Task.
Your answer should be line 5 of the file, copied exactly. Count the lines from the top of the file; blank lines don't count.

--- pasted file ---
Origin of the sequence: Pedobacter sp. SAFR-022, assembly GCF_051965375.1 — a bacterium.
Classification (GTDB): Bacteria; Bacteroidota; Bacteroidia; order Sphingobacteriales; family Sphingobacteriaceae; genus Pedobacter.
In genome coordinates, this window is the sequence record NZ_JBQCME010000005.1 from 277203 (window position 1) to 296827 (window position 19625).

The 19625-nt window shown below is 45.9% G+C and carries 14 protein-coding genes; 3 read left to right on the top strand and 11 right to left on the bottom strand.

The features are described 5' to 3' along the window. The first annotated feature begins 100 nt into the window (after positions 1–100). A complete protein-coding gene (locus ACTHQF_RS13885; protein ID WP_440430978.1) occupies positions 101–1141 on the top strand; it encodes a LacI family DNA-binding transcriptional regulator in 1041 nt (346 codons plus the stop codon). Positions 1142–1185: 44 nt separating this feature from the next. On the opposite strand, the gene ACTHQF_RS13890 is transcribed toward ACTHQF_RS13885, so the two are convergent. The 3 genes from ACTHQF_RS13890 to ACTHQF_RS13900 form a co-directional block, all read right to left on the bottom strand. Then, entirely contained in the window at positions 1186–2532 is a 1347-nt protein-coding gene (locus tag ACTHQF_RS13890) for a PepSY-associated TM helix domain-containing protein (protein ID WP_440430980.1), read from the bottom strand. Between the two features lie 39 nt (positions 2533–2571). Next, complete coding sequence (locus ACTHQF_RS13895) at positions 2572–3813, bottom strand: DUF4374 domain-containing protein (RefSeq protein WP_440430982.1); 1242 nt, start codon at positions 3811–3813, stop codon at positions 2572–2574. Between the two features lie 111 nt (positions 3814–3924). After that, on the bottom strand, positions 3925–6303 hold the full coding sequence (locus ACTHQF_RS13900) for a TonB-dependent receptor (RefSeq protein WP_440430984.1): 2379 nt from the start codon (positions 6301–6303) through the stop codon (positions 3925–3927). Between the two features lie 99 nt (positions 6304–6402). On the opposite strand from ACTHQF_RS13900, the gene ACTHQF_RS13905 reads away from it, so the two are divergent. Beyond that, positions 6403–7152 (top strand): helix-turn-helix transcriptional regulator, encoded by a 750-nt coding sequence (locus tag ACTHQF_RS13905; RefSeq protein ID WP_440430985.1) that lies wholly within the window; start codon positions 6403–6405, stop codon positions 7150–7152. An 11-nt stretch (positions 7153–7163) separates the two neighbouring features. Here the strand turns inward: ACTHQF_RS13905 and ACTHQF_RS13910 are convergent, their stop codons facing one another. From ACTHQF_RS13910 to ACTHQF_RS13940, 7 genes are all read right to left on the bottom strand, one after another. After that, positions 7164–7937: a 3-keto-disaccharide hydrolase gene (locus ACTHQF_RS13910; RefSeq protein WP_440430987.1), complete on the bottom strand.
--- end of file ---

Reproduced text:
The features are described 5' to 3' along the window. The first annotated feature begins 100 nt into the window (after positions 1–100). A complete protein-coding gene (locus ACTHQF_RS13885; protein ID WP_440430978.1) occupies positions 101–1141 on the top strand; it encodes a LacI family DNA-binding transcriptional regulator in 1041 nt (346 codons plus the stop codon). Positions 1142–1185: 44 nt separating this feature from the next. On the opposite strand, the gene ACTHQF_RS13890 is transcribed toward ACTHQF_RS13885, so the two are convergent. The 3 genes from ACTHQF_RS13890 to ACTHQF_RS13900 form a co-directional block, all read right to left on the bottom strand. Then, entirely contained in the window at positions 1186–2532 is a 1347-nt protein-coding gene (locus tag ACTHQF_RS13890) for a PepSY-associated TM helix domain-containing protein (protein ID WP_440430980.1), read from the bottom strand. Between the two features lie 39 nt (positions 2533–2571). Next, complete coding sequence (locus ACTHQF_RS13895) at positions 2572–3813, bottom strand: DUF4374 domain-containing protein (RefSeq protein WP_440430982.1); 1242 nt, start codon at positions 3811–3813, stop codon at positions 2572–2574. Between the two features lie 111 nt (positions 3814–3924). After that, on the bottom strand, positions 3925–6303 hold the full coding sequence (locus ACTHQF_RS13900) for a TonB-dependent receptor (RefSeq protein WP_440430984.1): 2379 nt from the start codon (positions 6301–6303) through the stop codon (positions 3925–3927). Between the two features lie 99 nt (positions 6304–6402). On the opposite strand from ACTHQF_RS13900, the gene ACTHQF_RS13905 reads away from it, so the two are divergent. Beyond that, positions 6403–7152 (top strand): helix-turn-helix transcriptional regulator, encoded by a 750-nt coding sequence (locus tag ACTHQF_RS13905; RefSeq protein ID WP_440430985.1) that lies wholly within the window; start codon positions 6403–6405, stop codon positions 7150–7152. An 11-nt stretch (positions 7153–7163) separates the two neighbouring features. Here the strand turns inward: ACTHQF_RS13905 and ACTHQF_RS13910 are convergent, their stop codons facing one another. From ACTHQF_RS13910 to ACTHQF_RS13940, 7 genes are all read right to left on the bottom strand, one after another. After that, positions 7164–7937: a 3-keto-disaccharide hydrolase gene (locus ACTHQF_RS13910; RefSeq protein WP_440430987.1), complete on the bottom strand.